Women Running Farms During World War II
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In the year 1942, World War II was at its peak. America’s men were at war, which caused a disastrous labor shortage on the home front. Farmers made up 18% of the labor force with slightly more than 6 million farms scattered across the nation. Farms were short of able bodies to help grow and harvest their crops with many boys and men off helping Uncle Sam win the war.

Agricultural exports equaled $2.42 billion a year. This was an industry that fed America and provided a significant economic impact; America couldn’t afford to have the farm fail. During these trying years, women undertook the crucial job of caring for the crops. Food shortages at home and on enemy grounds were prevented due to the efforts of American women.

Women begin classes to learn how to operate and repair farm machinary. Wisconsin Historical Society/50927
The Bureau of Agriculture estimates that between April 1940 and July 1942, more than two million men left their agricultural jobs to put on America’s uniform. Women stepped up to alleviate the labor crisis in rural America. By July 1943 three million women were working on farms making up 27% of the labor force. The other two-thirds of agricultural workers included young people and foreigners that migrated to the United States from Canada, Mexico and Central America. An even more startling statistic shows that the percent of women working on farms jumped from 8.0% in 1940 to 22.4% in 1945. Although most of these were rural women that already lived on a farm, the USDA estimates that one and a half million non-farm women were in agricultural work between 1943 and 1945.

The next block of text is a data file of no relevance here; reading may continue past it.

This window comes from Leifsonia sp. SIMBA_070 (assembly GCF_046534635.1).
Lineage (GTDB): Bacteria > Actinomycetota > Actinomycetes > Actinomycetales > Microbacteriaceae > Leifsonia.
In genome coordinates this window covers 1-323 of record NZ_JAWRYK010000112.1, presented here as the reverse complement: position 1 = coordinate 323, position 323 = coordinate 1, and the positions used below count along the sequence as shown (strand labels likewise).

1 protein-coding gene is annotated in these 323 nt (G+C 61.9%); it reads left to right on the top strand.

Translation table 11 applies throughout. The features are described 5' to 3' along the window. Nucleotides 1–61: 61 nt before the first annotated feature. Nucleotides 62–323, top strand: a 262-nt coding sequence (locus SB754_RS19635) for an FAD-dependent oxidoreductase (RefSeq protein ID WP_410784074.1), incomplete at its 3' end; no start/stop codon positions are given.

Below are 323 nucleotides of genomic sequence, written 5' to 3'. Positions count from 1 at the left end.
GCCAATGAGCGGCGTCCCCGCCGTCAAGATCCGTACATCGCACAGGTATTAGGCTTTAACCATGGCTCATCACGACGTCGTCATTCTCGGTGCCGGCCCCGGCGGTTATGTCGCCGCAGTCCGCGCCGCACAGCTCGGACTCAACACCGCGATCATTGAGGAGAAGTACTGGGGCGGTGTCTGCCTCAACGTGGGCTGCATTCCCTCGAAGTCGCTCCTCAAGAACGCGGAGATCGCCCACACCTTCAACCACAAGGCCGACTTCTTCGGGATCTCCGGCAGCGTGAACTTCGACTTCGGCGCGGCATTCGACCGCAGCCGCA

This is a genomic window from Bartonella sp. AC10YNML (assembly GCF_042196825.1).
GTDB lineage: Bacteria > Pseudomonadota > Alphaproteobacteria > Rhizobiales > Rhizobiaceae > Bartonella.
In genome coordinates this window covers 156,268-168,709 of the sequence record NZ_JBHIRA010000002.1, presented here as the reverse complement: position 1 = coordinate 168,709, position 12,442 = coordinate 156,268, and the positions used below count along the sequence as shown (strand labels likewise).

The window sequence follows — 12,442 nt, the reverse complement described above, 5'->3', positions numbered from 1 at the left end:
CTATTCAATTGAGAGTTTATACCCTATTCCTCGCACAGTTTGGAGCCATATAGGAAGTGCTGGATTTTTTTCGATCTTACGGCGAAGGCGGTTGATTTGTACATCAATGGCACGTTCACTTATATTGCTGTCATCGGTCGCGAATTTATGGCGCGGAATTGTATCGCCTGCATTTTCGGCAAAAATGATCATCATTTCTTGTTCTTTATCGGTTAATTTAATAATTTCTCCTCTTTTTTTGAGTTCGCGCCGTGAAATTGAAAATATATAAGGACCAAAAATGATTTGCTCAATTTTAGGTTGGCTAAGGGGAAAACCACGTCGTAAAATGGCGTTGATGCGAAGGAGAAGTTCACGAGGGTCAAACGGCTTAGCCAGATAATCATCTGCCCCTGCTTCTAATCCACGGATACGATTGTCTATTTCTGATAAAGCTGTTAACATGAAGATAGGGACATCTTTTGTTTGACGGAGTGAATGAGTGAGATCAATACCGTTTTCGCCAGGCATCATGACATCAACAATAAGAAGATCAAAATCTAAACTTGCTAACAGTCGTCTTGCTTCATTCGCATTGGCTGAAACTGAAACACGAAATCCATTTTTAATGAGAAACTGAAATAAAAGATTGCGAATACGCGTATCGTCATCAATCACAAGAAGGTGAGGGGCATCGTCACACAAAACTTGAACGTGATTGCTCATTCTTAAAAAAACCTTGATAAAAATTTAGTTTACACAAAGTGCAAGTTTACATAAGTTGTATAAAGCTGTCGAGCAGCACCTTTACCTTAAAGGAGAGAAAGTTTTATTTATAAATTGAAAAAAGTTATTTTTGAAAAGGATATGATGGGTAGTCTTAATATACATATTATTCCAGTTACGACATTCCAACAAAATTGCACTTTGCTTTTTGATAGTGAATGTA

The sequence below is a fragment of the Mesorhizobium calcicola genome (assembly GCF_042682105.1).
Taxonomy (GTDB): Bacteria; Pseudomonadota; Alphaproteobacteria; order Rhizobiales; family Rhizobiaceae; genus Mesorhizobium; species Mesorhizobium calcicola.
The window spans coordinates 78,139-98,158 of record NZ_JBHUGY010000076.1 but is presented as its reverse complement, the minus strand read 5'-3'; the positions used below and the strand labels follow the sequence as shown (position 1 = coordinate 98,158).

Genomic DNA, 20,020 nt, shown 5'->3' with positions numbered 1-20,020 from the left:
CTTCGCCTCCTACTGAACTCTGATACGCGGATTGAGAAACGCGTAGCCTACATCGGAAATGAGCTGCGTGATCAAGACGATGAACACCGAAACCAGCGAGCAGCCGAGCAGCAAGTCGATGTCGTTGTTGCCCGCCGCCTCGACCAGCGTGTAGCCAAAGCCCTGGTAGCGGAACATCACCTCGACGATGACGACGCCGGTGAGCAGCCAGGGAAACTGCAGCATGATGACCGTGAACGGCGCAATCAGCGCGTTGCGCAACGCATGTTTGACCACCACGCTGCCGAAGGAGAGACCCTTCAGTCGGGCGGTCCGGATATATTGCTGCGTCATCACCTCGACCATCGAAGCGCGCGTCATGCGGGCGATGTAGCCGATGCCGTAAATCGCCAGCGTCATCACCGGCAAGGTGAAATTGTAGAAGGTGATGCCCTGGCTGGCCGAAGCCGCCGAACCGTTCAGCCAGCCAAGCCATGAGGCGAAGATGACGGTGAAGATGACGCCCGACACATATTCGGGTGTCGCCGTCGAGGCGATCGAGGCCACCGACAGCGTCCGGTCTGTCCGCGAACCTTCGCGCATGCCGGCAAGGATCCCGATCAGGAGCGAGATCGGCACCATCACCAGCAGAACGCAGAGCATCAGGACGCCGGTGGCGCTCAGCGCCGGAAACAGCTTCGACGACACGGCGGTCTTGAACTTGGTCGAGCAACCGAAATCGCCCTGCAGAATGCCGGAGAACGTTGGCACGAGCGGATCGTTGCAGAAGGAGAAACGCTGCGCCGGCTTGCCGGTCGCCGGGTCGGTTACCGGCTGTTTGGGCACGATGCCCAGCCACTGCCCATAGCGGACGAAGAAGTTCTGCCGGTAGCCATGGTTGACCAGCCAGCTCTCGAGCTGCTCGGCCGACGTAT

A few Jewish women in New Jersey learn about this Farmall H from Wood Hendrickson, a International Harvester dealer. Wisconsin Historical Society/50950
In 1942, the International Harvester Company launched a program to provide these women with the resources to be successful in their new profession. In April, International Harvester revealed the tractorette program. The announcement came by way of the periodical magazine, Harvester World. The idea was to train women to use farm equipment including tractors and harvesters, to keep farms functioning and prosperous. Boasting tag lines like, “Every tractorette trained spares a man for man’s war work,” and, “It’s going to be popular to be a tractorette,” women across the nation signed up to do their part. “The women of America always have been closely associated with our war effort in the past and they will not fail to do their part now,” Fowler McCormick, company president at the time, was quoted.   

Three women are get last instruction before their final field test as tractorettes-in-training. Wisconsin Historical Society/50923
This was the second program International Harvester had undertaken in an effort to curb the labor shortage on American farms. In the previous year, International Harvester partnered with 2,500 dealerships to train out-of-school youths in truck and tractor operation and maintenance. The tractorette program would be similar in that dealers would be responsible for all training. The women would be selected on the basis of qualification, need and most importantly their earnestness to become a tractorette. The training course was free and went into great detail. It was thought that farm women would be easy to teach these topics of farm operations because they were already seasoned for farm life. The tractorettes-in-training would be taught basic skills in repairing and servicing of the machines, diagnoses of mechanical problems and proper attaching and setting up of necessary implements.